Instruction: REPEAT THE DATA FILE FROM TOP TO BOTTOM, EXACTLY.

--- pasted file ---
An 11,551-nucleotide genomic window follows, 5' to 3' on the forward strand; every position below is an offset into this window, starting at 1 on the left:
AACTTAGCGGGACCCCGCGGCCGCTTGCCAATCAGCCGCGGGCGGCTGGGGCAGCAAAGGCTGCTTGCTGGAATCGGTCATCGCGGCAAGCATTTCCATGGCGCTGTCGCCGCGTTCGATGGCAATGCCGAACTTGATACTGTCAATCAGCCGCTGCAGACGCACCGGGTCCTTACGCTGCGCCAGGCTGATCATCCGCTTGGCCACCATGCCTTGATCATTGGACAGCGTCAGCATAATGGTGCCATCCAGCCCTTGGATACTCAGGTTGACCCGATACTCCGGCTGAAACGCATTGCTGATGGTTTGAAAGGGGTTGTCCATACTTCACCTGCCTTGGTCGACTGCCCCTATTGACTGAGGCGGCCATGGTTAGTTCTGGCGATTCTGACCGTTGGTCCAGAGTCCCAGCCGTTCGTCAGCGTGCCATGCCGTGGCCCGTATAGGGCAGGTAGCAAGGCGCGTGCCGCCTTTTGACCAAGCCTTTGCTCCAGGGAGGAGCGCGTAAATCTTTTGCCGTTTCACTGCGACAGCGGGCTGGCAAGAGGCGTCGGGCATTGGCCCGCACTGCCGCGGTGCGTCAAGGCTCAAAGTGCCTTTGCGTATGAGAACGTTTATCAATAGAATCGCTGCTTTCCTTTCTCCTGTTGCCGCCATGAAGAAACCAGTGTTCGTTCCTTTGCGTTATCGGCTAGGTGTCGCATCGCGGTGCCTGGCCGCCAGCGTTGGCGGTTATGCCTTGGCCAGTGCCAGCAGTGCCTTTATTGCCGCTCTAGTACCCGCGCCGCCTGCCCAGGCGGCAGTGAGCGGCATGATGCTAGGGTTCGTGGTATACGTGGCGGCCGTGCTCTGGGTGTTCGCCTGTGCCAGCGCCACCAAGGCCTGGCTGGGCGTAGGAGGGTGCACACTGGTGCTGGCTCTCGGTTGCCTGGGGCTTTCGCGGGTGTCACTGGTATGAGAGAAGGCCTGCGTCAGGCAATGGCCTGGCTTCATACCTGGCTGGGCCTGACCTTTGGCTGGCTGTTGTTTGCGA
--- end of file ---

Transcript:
An 11,551-nucleotide genomic window follows, 5' to 3' on the forward strand; every position below is an offset into this window, starting at 1 on the left:
AACTTAGCGGGACCCCGCGGCCGCTTGCCAATCAGCCGCGGGCGGCTGGGGCAGCAAAGGCTGCTTGCTGGAATCGGTCATCGCGGCAAGCATTTCCATGGCGCTGTCGCCGCGTTCGATGGCAATGCCGAACTTGATACTGTCAATCAGCCGCTGCAGACGCACCGGGTCCTTACGCTGCGCCAGGCTGATCATCCGCTTGGCCACCATGCCTTGATCATTGGACAGCGTCAGCATAATGGTGCCATCCAGCCCTTGGATACTCAGGTTGACCCGATACTCCGGCTGAAACGCATTGCTGATGGTTTGAAAGGGGTTGTCCATACTTCACCTGCCTTGGTCGACTGCCCCTATTGACTGAGGCGGCCATGGTTAGTTCTGGCGATTCTGACCGTTGGTCCAGAGTCCCAGCCGTTCGTCAGCGTGCCATGCCGTGGCCCGTATAGGGCAGGTAGCAAGGCGCGTGCCGCCTTTTGACCAAGCCTTTGCTCCAGGGAGGAGCGCGTAAATCTTTTGCCGTTTCACTGCGACAGCGGGCTGGCAAGAGGCGTCGGGCATTGGCCCGCACTGCCGCGGTGCGTCAAGGCTCAAAGTGCCTTTGCGTATGAGAACGTTTATCAATAGAATCGCTGCTTTCCTTTCTCCTGTTGCCGCCATGAAGAAACCAGTGTTCGTTCCTTTGCGTTATCGGCTAGGTGTCGCATCGCGGTGCCTGGCCGCCAGCGTTGGCGGTTATGCCTTGGCCAGTGCCAGCAGTGCCTTTATTGCCGCTCTAGTACCCGCGCCGCCTGCCCAGGCGGCAGTGAGCGGCATGATGCTAGGGTTCGTGGTATACGTGGCGGCCGTGCTCTGGGTGTTCGCCTGTGCCAGCGCCACCAAGGCCTGGCTGGGCGTAGGAGGGTGCACACTGGTGCTGGCTCTCGGTTGCCTGGGGCTTTCGCGGGTGTCACTGGTATGAGAGAAGGCCTGCGTCAGGCAATGGCCTGGCTTCATACCTGGCTGGGCCTGACCTTTGGCTGGCTGTTGTTTGCGA